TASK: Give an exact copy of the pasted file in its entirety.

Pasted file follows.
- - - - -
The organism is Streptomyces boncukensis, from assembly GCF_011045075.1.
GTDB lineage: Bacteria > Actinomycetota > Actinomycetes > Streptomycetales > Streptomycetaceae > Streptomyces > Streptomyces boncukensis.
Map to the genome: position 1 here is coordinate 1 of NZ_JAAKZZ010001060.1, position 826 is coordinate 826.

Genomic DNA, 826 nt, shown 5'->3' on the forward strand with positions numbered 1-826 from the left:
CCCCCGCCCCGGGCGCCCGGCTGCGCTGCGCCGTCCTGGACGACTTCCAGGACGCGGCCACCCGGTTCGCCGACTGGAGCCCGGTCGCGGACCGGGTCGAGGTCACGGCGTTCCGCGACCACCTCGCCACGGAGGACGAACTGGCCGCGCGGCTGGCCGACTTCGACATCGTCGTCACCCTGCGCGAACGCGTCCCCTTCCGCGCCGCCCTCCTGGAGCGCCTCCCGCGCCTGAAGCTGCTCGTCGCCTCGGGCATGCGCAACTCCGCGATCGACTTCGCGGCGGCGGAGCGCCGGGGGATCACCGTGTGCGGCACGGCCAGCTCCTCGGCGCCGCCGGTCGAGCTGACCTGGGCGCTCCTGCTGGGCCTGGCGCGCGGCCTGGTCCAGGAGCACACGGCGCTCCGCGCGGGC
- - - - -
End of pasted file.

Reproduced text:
The organism is Streptomyces boncukensis, from assembly GCF_011045075.1.
GTDB lineage: Bacteria > Actinomycetota > Actinomycetes > Streptomycetales > Streptomycetaceae > Streptomyces > Streptomyces boncukensis.
Map to the genome: position 1 here is coordinate 1 of NZ_JAAKZZ010001060.1, position 826 is coordinate 826.

Genomic DNA, 826 nt, shown 5'->3' on the forward strand with positions numbered 1-826 from the left:
CCCCCGCCCCGGGCGCCCGGCTGCGCTGCGCCGTCCTGGACGACTTCCAGGACGCGGCCACCCGGTTCGCCGACTGGAGCCCGGTCGCGGACCGGGTCGAGGTCACGGCGTTCCGCGACCACCTCGCCACGGAGGACGAACTGGCCGCGCGGCTGGCCGACTTCGACATCGTCGTCACCCTGCGCGAACGCGTCCCCTTCCGCGCCGCCCTCCTGGAGCGCCTCCCGCGCCTGAAGCTGCTCGTCGCCTCGGGCATGCGCAACTCCGCGATCGACTTCGCGGCGGCGGAGCGCCGGGGGATCACCGTGTGCGGCACGGCCAGCTCCTCGGCGCCGCCGGTCGAGCTGACCTGGGCGCTCCTGCTGGGCCTGGCGCGCGGCCTGGTCCAGGAGCACACGGCGCTCCGCGCGGGC